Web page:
I found the show to be horrifically true to life in the way that there weren’t any supervillains other than the people who were supposed to be protecting us. The Boys, the avenging antiheroes at the center of the show, were all fans and supporters of the heroes they target before they were betrayed in a variety of horrific ways. The other terrorists and petty criminals in the show were just convenient props for the real forces at work. This made me think quite directly of ISIS and Al Queda, organizations which are very much the consequence, unintended and intended, of the Superpower forces unleashed by the United States. Also, the show’s depiction of the CIA made a lot of sense too. They didnt know much, and they were much more interested in defending bureaucratic territory than they were in defending the country.
For the super hero defence contractor at the heart of the show, the worse things got, the more successful they were. Any peek at the stock price of a defense company like Raytheon over the course of our forever failing forever war will tell you that that’s the case in the real world as well. In another context I might have found the hyper violence of the show distasteful, but I think it serves a real purpose in the Boys.
We are so desperate for non glorious depictions of war in mass media, that many commentators pointed to one of the final episodes of Game of Thrones as useful. The hope was that viewers might connect a few scenes from a dragon show to the horrors wrought by US munitions in Iraq and Yemen. I think Amazon’s the Boys and its violence does a much better job of this. The violence is casual, massive, and often played for laughs. The callous sacrifice of life for profit portrayed on the Boys strikes me as a lot more true to the headlines than any of the glorious agony on the Dragon show.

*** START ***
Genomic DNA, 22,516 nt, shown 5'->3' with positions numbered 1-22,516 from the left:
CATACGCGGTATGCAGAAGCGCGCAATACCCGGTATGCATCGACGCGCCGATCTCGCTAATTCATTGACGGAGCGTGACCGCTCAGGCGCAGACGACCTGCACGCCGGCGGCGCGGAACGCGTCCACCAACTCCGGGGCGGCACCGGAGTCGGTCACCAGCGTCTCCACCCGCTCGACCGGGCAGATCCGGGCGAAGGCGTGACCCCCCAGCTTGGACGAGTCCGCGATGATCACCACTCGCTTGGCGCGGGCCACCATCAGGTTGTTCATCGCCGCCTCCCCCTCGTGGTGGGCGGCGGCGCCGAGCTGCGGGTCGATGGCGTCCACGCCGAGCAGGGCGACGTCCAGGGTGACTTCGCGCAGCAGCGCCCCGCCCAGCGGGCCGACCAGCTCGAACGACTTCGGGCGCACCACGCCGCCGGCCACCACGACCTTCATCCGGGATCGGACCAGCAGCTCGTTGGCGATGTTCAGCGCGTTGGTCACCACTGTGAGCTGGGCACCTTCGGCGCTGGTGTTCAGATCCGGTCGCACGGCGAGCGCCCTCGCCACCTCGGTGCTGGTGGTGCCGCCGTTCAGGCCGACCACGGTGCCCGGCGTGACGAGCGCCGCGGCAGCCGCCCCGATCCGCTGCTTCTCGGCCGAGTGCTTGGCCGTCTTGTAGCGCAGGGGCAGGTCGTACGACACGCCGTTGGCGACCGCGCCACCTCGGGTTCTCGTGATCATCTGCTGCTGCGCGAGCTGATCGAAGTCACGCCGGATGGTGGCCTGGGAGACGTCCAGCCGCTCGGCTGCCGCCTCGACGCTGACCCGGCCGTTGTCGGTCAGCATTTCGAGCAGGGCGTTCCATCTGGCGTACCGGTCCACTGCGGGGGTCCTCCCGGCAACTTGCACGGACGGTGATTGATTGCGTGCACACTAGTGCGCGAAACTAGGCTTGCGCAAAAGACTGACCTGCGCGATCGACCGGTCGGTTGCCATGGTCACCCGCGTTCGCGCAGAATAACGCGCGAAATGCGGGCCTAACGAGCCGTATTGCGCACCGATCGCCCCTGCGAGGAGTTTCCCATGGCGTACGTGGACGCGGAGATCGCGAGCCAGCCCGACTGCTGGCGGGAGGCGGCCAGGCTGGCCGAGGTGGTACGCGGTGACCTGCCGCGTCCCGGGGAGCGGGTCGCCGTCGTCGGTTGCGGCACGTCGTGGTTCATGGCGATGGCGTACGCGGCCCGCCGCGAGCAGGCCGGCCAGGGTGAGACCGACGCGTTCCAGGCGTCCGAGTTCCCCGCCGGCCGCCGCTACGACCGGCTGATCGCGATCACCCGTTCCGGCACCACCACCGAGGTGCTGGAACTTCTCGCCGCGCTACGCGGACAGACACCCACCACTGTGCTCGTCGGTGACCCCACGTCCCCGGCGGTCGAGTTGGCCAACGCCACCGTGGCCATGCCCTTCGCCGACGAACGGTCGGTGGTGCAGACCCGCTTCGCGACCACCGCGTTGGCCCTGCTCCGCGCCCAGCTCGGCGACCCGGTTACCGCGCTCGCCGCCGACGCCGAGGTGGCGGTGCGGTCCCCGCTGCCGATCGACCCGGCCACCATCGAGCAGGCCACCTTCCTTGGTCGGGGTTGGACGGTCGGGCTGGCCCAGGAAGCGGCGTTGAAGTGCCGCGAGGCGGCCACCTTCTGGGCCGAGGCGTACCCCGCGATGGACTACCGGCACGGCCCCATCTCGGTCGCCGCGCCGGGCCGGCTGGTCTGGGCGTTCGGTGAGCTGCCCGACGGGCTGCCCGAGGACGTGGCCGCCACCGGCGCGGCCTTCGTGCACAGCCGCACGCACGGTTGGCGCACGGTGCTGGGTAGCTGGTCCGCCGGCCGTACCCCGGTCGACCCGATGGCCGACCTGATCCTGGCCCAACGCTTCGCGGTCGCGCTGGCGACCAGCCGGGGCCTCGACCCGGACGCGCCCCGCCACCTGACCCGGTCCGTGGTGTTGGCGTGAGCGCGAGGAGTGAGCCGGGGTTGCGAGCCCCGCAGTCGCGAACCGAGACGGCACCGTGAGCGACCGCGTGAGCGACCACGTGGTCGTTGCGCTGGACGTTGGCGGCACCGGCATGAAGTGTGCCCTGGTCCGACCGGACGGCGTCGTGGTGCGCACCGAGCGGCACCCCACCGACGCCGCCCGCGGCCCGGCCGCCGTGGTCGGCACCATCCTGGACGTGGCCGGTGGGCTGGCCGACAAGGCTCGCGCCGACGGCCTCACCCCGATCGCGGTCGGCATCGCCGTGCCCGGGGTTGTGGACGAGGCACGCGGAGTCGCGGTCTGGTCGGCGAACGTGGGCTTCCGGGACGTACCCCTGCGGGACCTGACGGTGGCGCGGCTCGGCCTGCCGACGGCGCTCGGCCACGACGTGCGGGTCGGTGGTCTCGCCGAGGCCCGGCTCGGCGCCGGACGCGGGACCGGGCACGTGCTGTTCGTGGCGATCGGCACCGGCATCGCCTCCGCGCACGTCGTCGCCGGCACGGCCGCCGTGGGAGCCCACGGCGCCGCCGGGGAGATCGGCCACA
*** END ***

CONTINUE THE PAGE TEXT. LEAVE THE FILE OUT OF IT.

Amazon’s the Boys is a grim, gritty and very effective critique of modern politics and war. The message is pretty clear, and consistently delivered across the series. This is surprising, because Amazon’s high budget TV output has been very pro war so far. The Man in the High Castle is a pretty but ridiculous fable about the Nazi occupation of the United States. Jack Ryan was so nauseatingly pro war on terror that I couldn’t make it past the first episode. Jack Ryan Season 2 is apparently based in Venezuela, which is pretty gross.
Pro-war content makes sense for Amazon, which is currently trying to win a 10 billion dollar contract from the Pentagon. That’s another reason The Boys is such a pleasant surprise. Amazon is acting against its interest by producing something this anti-arms industry. There are obviously dozens of TV shows and movies that do a better, more respectful job of depicting modern war on the ground. But the first season of the Boys is the best pop culture representation of the grubby politics and economics behind our modern wars that I have ever seen. If you don’t mind the Gore, I think it’s very worth checking out.